Here's a quick quiz: empty space in a photograph is a) good b) bad. You're right, it was a trick question. The answer is sometimes a, sometimes b, depending on your subject and scene. But the reason I asked you that question is because a common mistake among hobby photographers is in neglecting empty space altogether, all the time. The truth is that empty space can be a very effective compositional tool; the trick is in learning when to use it, and when not to.
Space is the next in our series covering the six design elements, which also includes shape, form, line, color and texture. It may also be the most difficult of the six to completely quantify, since space is often concerned with what we don't see rather than what we do.
What does "space" mean in photography?
Space in photography can actually be understood in a couple of ways. First (and this is the kind of space I'll be focusing on in this article), space can be understood as that part of your photograph that exists around a subject, usually the part of the frame that's empty or filled with a vast expanse of sky, water or some other simple background element that doesn't have a lot of distracting elements of its own. Second, it can be used to describe the way in which your foreground and background combine to create an image that has depth.
First let's talk about positive and negative space. The first myth to dispel when talking about space is that negative space--the empty area around your subject--equals a boring photograph. In fact, negative space can actually draw your viewer's attention to a subject, as well as invoke varying emotions. Depending on the setting, those emotions can range from feelings of isolation to feelings of joy, or even a sense of opportunity. Additionally, when you separate your subject from a cluttered background you are simplifying your image, thereby making it more compelling.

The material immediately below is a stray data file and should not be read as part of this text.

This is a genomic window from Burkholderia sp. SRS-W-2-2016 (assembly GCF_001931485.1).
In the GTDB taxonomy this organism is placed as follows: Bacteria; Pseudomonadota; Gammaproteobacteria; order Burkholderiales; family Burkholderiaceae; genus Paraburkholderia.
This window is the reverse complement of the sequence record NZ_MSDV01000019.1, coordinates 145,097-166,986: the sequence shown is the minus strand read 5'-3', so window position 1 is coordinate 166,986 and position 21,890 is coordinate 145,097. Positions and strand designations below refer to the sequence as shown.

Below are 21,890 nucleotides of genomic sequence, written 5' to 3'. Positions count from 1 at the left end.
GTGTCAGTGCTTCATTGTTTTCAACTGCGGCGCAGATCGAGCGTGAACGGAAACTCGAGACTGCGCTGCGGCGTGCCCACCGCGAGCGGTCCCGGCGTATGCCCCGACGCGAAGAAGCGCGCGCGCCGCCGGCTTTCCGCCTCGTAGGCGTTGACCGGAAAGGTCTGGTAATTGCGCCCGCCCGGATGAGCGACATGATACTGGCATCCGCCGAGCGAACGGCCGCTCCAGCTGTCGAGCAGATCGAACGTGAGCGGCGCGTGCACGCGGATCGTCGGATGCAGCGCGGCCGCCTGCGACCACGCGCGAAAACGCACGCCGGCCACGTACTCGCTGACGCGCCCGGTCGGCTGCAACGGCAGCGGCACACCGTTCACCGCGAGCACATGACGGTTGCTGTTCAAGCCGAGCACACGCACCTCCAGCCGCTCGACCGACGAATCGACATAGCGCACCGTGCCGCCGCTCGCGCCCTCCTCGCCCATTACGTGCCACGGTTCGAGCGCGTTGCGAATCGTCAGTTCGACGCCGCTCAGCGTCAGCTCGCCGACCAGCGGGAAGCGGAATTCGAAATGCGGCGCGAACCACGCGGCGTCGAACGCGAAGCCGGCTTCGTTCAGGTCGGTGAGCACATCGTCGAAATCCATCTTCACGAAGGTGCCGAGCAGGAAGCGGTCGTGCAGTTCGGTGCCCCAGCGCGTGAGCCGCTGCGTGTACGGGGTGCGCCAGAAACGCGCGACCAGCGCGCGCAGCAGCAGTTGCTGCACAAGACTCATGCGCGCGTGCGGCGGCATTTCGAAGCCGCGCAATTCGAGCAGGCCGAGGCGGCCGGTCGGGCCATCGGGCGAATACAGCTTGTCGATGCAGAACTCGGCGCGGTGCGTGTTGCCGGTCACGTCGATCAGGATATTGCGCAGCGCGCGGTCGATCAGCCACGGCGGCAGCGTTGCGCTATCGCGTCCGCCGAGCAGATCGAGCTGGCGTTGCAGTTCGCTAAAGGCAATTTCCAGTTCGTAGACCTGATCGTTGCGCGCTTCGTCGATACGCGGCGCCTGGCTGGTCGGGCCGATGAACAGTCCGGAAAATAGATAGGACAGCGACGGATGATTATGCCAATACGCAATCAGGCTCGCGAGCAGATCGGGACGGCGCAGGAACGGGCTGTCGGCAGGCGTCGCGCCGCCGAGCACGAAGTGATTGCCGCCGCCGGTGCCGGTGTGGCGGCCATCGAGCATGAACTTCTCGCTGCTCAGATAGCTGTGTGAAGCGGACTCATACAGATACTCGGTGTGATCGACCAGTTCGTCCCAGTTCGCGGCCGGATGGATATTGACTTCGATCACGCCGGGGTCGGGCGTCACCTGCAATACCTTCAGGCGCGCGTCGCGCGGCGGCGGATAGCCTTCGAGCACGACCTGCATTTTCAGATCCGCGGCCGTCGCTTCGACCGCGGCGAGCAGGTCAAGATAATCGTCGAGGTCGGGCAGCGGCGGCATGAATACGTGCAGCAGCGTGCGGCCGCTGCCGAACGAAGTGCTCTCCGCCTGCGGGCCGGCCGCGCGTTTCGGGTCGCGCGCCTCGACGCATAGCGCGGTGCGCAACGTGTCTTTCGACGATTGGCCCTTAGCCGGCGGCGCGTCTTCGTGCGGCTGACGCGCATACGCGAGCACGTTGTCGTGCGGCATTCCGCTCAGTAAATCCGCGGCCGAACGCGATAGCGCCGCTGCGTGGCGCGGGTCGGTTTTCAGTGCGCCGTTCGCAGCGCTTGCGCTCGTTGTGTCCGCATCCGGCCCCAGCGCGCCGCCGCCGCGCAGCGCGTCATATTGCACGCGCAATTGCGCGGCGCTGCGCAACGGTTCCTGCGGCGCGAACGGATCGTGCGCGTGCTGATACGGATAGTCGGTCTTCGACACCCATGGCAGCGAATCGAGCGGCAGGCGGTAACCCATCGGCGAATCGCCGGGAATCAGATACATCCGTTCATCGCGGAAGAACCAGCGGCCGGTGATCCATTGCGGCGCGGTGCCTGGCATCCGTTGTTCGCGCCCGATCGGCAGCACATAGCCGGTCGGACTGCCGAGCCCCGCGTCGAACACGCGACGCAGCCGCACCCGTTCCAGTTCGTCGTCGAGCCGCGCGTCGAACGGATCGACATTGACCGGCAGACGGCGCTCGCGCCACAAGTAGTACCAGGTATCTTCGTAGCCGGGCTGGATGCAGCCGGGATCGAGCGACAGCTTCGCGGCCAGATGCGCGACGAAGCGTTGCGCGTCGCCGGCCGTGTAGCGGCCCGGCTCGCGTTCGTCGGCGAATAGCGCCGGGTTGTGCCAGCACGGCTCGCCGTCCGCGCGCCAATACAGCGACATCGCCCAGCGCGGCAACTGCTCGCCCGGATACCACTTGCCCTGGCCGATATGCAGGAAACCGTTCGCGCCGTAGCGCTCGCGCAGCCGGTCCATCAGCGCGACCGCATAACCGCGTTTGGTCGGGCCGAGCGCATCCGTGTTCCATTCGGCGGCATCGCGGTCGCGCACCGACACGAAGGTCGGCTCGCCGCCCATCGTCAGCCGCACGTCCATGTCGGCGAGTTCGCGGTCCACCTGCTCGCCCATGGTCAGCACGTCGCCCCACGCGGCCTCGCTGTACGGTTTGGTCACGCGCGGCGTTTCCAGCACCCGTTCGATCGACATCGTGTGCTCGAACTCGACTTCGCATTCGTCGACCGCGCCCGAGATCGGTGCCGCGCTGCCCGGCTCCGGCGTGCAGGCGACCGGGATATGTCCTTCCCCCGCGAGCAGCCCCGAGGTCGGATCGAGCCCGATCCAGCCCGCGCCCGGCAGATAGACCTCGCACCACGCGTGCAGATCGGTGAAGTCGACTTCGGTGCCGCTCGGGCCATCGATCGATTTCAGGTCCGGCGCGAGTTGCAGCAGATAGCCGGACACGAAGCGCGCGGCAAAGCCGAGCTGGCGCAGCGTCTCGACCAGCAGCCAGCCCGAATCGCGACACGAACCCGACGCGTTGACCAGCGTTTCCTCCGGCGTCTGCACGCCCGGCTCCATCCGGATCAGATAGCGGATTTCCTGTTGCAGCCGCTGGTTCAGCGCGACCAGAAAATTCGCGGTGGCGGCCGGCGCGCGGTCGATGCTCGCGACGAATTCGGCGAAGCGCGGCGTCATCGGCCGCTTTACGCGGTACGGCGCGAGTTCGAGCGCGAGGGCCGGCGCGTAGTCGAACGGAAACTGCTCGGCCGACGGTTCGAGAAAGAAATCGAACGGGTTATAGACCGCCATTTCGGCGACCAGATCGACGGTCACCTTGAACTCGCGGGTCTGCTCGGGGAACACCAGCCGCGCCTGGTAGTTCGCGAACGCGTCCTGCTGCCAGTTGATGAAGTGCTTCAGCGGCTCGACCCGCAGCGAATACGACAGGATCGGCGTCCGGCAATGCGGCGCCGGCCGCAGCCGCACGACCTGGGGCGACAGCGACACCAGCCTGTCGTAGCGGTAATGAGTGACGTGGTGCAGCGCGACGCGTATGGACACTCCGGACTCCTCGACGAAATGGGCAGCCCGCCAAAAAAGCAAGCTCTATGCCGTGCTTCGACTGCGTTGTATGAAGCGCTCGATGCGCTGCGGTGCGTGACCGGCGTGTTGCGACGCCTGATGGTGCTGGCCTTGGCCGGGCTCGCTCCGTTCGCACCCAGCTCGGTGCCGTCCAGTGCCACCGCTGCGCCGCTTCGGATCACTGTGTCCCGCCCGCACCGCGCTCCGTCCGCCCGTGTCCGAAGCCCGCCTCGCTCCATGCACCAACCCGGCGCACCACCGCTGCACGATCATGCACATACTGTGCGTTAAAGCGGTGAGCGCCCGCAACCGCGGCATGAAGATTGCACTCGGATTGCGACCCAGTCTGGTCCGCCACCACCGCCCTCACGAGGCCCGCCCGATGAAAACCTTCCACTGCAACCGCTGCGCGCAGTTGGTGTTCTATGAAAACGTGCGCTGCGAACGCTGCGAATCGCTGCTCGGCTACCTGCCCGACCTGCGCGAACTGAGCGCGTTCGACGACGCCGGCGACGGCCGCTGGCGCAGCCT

Why Space is Important
To get a handle on when to use space and when not to, think of your camera frame as a box you're putting your subject into. Is she looking out of the box towards the camera? If so, the viewers of that photograph are probably going to be OK with a tightly cropped frame. But what if she is looking away from the camera, at something that isn't in the frame? Then the box you've just put her in is going to seem far too confining if it is tightly cropped. Your subject needs some space to look into. If you don't give it to her, the photograph is going to make your viewer feel uncomfortable or even trapped.
Empty space creates a sense of possibility or mystery. What is she looking at so intently? Is there someone else off camera, or is there an exciting or beautiful scene on the other side of that frame? The question will draw your viewer's eye into that space and create interest that wouldn't be there in a similar, but tightly-cropped version of the same image.
Active space vs. dead space
What if your subject is running, walking or jumping? Then as a general rule, he needs to have some space to move into. Professional photographers call this "active" space vs. "dead" space. The dead space is the space behind the subject, where the action is over and done with. The active space is the space in front of the subject, the destination or the place where the action will resolve after the moment that was captured in the image. If you de-emphasize the dead space by making it smaller, and you leave plenty of active space, you will create an image that is dynamic and engaging.